Aleix Espargaro – A Journeyman of the Premier Class.

MotoGP has been known to have somewhat of a cut-throat reputation with riders who do not make headlines from the start. As such, many talented riders have their time in the premier class cruelly cut short. But every once in a while, there comes a competitor who through sheer grit, remains against the odds.

One such person is Spanish rider, Aleix Espargaro.

It was perhaps inevitable that, having become the youngest ever winner of the Spanish 125cc National Championship in 2004, he was hyped up by his home media as a future grand-prix champion. Alas, thirteen years on, he is still yet to win a grand-prix race, never mind a championship. Yet somehow, through determination and a sound technical ability to set up the bike ahead of a race, his reputation with riders and teams alike ensured he wasn’t to be left behind.

Having graduated from the old 250cc class in 2009, Espargaro made with premier class debut with the Alice-Ducati satellite team. It was a steep learning curve to say the least as his combined tally of just 81 points across his first two seasons indicate.  With the Ducati being notoriously difficult, Espargaro took the brave decision to step back into the revamped indermediate class (Moto2) for 2011. Now armed with a 600cc machine, the confidence in his riding returned, and despite finishing the season in twelfth place on the table, the Granollers native was ready to return once more to MotoGP in 2012.

This time, he joined the Aspar Racing Team who were entered as one of the short-lived Claiming Rules Teams (CRTs). CRTs were controversial at the time, due to these teams being allowed extra compounds of tyres, standard issue electronic control units. Additionally they could carry more fuel than the factory and satellite counterparts – which ultimately, with the right rider on board, often made these machines more competitive than the Satellites.

Espargaro was one such rider who capitalised on this, and his return to the premier class was an undoubted success. Although the performance of the factory bikes almost exclusively locked out the podium places at every round, the Spaniard finished both the 2012 and 2013 seasons at the CRT-class champion, with 74 and 93 points respectively. In doing so, he had secured his long-term place in the premier class.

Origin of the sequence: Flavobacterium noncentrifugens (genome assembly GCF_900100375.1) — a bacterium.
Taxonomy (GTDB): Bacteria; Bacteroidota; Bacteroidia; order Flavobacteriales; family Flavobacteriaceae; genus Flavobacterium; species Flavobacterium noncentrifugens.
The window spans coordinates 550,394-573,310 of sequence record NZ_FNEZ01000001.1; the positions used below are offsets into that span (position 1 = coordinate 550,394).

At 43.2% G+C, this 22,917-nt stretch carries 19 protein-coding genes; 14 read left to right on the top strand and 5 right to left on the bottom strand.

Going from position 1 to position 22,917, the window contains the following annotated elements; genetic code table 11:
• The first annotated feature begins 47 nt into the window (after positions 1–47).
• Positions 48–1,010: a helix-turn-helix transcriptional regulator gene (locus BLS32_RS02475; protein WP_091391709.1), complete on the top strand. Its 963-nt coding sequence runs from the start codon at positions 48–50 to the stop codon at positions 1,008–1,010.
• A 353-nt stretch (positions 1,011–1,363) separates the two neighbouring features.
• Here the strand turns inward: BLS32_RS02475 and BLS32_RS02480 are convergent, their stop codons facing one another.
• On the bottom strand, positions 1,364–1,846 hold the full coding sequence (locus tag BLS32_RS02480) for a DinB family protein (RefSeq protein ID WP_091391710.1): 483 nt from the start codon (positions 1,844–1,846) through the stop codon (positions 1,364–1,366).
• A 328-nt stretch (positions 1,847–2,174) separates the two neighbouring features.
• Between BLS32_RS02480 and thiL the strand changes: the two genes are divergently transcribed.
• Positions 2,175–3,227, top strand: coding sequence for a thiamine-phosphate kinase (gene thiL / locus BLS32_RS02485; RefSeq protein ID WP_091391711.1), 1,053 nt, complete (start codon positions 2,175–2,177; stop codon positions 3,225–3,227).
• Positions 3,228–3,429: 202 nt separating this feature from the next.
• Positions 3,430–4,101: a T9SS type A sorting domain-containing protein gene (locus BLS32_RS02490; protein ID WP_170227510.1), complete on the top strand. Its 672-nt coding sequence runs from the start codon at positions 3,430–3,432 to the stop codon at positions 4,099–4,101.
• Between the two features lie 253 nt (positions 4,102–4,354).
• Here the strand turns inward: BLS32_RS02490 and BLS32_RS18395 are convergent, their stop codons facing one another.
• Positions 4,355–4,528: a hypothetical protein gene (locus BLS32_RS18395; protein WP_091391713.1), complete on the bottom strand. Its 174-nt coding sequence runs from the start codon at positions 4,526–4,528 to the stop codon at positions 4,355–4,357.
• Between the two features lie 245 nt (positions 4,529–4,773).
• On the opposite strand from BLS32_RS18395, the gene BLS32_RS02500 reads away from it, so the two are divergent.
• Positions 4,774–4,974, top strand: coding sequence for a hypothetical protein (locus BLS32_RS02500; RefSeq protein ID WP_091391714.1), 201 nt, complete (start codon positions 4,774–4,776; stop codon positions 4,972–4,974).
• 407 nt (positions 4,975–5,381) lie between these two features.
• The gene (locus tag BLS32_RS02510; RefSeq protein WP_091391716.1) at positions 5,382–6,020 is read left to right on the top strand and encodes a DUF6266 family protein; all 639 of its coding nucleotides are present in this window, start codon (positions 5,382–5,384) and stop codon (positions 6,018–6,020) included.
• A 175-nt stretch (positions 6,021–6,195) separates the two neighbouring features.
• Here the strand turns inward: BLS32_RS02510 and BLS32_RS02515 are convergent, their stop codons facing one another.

Aleix Espargaro leading Forward-Racing’s Colin Edwards at Indianapolis, 2013. He would go on to win the CRT ‘championship’ that season.

After one more year on a CRT machine (he signed for Forward-Yamaha in 2014), Espargaro finally obtained the holy grail for all grand-prix riders – A contract for a factory outfit. In this case, he had obtained a two year deal to ride for Suzuki.

Although he was unlucky on numerous occasions not to make the podium, despite producing some very eye catching rides, Espargaro had managed to secure a pole position and bolster his reputation as being one of the fastest men over a single lap. Two seasons with the Japanese factory, saw both the team and himself rise in stature, despite being overshadowed by team-mate Maverick Vinales last season. Nevertheless, Espargaro still found himself in considerable demand for 2017, and signed with the Italian factory outfit, Aprilia.

Perhaps due to the outfit still being relatively new to the premier class, and perhaps due to the dominance of the likes of Honda and Yamaha, Espargaro’s efforts during pre-season had perhaps escaped attention from most. A consistent showing during the winter tests – always inside the top fifteen places – left the team quietly confident ahead of the season curtain-raiser in Qatar. Neither the team and the rider disappointed.


A new season and another new team: Perhaps this time, Aleix Espargaro has found the right team for him.

Indeed, Espargaro has looked a completely rejuvenated figure since joining his new team, and produced a stunning result to match. Having begun the race in fifteenth, the no/41 bike stormed past the satellite machines, and his more illustrious compatriot (Jorge Lorenzo) on his Ducati, as he fought his way to finish the race in P6, locked in a thrilling duel with Honda’s Dani Pedrosa.

Whilst Aprilia’s team boss was quick to stress that the bike is still very much a work in progress, there can be no doubt that with a rider of Aleix Espargaro’s calibre and experience on board, it is only a matter of time until we see him battle at the very front again. And maybe, finally claim that maiden Grand-Prix victory which this Spaniard is long overdue.

**All statistics can be found at – **

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